A common discussion in the Medical Community is the issue of physician burnout. Signs of burnout often include physician cynicism, callousness, sarcasm and feeling ‘put upon’ by our patients. This problem affects all specialties of Medicine and as many as 40% of physicians. The causes are many, to include working ‘full steam ahead’ at all times, the seriousness of the job, fear of lawsuits, long hours, bureaucracy, government regulations, decreasing respect for physicians and progressively longer and more detailed progress notes. Physicians are now required to be coding experts and have to be able to type. Decreasing insurance reimbursement, leading to the need to see more patients and spending less time with them, is a common complaint. Rushing a patient visit in order to see enough patients is often the only way to generate adequate income to the practice. As a result of all of these issues and more, physician satisfaction has gone down significantly. Physicians don’t have enough time to leave work and ‘recharge their batteries’.
The ‘old timers’ that trained us many years ago, were often considered to be ‘married to their job’ and other life responsibilities took a very distant second. My Attendings in Residency (1992-1995) seemed to never go home. They seemed unconcerned about their families at home or need to otherwise have balance in their lives. It was a badge of honor to only concern oneself with patient care and nothing else. Doctor’s were admired for complete dedication to their job, regardless if this meant divorce or not spending any quality time with their children. Hobbies and other outside interests were not valued. In highschool, I overheard one woman who was divorced from a Urologist say to her daughter, “don’t ever marry a physician, you will never see him.”
Our more recent generation of physicians understand that it is not just unwise to ignore their families but irresponsible. These doctors have made a commitment to their spouses when they got married and made a commitment to their children when they decided to be parents. Furthermore, it is well known that exercise, time with family and outside interests, reduce the degree of physician burnout. The doctors who can accomplish this feat are happier at work, more satisfied with their job and have much less depression.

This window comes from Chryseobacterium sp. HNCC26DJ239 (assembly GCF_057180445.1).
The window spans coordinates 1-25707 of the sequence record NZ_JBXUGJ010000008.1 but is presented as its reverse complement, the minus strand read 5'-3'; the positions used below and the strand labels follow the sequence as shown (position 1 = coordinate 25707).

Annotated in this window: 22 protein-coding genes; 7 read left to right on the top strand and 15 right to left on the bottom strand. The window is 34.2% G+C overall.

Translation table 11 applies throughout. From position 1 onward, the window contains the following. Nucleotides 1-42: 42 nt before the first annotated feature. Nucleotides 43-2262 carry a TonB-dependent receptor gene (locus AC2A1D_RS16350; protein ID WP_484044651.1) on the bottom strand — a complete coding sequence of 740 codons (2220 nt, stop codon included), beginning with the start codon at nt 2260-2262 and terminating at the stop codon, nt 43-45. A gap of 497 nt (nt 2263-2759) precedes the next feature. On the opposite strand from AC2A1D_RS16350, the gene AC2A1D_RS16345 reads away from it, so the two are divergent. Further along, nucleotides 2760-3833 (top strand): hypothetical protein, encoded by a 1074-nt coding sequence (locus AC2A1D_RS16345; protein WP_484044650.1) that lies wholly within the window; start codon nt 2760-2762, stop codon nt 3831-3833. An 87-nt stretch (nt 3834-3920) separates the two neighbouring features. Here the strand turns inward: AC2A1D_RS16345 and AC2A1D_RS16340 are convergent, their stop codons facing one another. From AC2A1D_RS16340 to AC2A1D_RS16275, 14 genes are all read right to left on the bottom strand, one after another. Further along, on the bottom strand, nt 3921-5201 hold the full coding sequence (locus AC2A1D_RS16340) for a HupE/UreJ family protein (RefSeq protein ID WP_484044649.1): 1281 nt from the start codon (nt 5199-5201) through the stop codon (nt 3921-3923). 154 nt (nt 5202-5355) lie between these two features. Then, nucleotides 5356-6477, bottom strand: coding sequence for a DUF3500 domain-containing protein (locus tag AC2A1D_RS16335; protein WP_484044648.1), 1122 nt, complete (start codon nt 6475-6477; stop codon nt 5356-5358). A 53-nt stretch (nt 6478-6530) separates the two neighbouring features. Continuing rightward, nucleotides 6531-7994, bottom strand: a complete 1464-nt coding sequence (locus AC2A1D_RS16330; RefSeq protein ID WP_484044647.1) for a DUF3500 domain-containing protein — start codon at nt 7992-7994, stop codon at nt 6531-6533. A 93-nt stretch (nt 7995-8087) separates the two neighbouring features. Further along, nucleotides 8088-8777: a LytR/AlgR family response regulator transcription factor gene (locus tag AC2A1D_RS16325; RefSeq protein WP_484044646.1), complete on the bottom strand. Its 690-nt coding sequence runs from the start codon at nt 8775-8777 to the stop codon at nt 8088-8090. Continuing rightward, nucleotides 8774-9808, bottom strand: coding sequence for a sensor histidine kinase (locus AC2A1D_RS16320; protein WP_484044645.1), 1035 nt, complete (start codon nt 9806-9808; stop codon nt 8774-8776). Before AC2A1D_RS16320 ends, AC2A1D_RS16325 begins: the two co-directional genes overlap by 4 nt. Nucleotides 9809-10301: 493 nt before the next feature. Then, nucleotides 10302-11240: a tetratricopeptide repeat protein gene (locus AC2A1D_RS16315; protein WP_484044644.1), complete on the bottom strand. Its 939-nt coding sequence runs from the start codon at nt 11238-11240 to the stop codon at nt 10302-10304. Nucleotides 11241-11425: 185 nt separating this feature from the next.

Studies have also recently been done to try and determine what measures can be made to reduce the burnout and depression rate. In a recent Medscape study, two such approaches were evaluated. One intervention was to educate the providers on stress management and communication skills. The other intervention was focused on reducing the paperwork and administrative requirements of the job, as well as reducing the patient load every day. The latter approach was more successful but did not reduce the burnout rate significantly. Some doctors gave the advice, to leave work at 6pm and do not do any work outside the workplace. I am not sure how this is accomplished since many of us have access to our work via home computer. We have to review labs, ER reports and daily phone calls when we get home from a long day of seeing patients. If we stayed at work completing this work, we would never be able to leave at 6pm which violates the first recommendation.
I was in a staff meeting with the hospital Administrators who had suggestions as to how to decrease our workload. I did not believe that their suggestions would be helpful since much of doctor’s work needs to be done by the physician. I have to ‘lay eyes’ on much of the work sent to me . If our office staff streamlines the flow and work at our offices and completes much of the administrative tasks, we are still faced with an overwhelming amount of work each day. I have attempted a new approach. I have been seeing patients for cash which allows me to see fewer patients and I can write shorter, more pointed notes. Less labs are ordered and need reviewed and there are less phone calls. Unfortunately, it has been difficult to convince patients to pay cash to see me and the idea has been hard to ‘get off the ground’.
I don’t know the answer to our current problem of burnout but retiring sounds like it would be effective.